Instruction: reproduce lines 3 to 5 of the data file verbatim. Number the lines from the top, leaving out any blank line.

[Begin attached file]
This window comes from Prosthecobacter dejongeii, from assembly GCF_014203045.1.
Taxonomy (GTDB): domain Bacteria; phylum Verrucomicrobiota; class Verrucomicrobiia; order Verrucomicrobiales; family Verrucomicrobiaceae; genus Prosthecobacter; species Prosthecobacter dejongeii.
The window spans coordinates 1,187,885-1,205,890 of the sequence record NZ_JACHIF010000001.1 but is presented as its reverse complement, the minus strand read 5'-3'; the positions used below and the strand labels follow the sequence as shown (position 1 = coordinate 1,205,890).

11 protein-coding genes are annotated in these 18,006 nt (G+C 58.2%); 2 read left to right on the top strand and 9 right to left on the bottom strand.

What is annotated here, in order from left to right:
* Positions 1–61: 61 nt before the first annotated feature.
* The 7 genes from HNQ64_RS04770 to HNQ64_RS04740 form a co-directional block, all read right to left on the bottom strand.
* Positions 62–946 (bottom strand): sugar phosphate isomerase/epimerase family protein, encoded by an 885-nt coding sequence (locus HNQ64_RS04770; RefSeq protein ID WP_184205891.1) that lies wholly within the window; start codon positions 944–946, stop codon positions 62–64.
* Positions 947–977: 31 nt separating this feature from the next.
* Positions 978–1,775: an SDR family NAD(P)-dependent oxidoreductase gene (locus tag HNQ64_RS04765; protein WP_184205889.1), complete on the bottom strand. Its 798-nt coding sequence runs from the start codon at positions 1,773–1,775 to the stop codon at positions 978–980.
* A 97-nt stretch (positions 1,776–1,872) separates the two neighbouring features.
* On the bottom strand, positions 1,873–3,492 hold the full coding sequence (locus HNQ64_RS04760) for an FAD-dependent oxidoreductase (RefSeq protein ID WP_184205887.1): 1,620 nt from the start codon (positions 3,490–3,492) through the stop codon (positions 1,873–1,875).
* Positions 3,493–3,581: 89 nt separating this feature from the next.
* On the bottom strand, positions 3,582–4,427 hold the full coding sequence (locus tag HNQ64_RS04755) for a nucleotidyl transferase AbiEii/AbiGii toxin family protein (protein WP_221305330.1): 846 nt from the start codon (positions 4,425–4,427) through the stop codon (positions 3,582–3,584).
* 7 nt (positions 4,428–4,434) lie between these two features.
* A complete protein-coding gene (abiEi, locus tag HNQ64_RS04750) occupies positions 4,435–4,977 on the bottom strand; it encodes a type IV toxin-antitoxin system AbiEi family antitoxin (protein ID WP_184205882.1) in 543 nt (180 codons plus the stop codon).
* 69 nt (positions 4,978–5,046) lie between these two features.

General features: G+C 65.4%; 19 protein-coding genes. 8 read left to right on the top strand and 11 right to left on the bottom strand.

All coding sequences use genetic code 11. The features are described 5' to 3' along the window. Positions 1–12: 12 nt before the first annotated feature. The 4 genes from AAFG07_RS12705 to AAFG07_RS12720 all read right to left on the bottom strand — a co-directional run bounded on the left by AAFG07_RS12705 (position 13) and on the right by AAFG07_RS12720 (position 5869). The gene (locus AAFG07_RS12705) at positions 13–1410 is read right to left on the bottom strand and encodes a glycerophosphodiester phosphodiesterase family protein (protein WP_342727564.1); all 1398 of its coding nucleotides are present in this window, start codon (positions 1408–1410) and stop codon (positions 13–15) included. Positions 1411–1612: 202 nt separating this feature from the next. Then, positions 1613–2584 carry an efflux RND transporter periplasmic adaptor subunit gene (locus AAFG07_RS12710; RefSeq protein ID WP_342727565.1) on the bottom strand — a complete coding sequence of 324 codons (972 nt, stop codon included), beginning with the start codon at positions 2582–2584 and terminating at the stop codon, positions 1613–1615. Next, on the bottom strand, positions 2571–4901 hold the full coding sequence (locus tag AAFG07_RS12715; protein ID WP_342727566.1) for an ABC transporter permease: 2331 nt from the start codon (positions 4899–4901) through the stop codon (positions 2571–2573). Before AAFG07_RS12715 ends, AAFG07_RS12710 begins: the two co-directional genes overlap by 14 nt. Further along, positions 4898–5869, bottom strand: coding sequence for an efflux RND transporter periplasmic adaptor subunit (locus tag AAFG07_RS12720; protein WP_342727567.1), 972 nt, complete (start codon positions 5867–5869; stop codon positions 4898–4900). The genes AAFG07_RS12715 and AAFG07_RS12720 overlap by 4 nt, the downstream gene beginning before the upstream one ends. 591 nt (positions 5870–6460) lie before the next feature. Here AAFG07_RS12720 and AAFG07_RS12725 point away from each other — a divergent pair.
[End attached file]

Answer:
The window spans coordinates 1,187,885-1,205,890 of the sequence record NZ_JACHIF010000001.1 but is presented as its reverse complement, the minus strand read 5'-3'; the positions used below and the strand labels follow the sequence as shown (position 1 = coordinate 1,205,890).

11 protein-coding genes are annotated in these 18,006 nt (G+C 58.2%); 2 read left to right on the top strand and 9 right to left on the bottom strand.

What is annotated here, in order from left to right: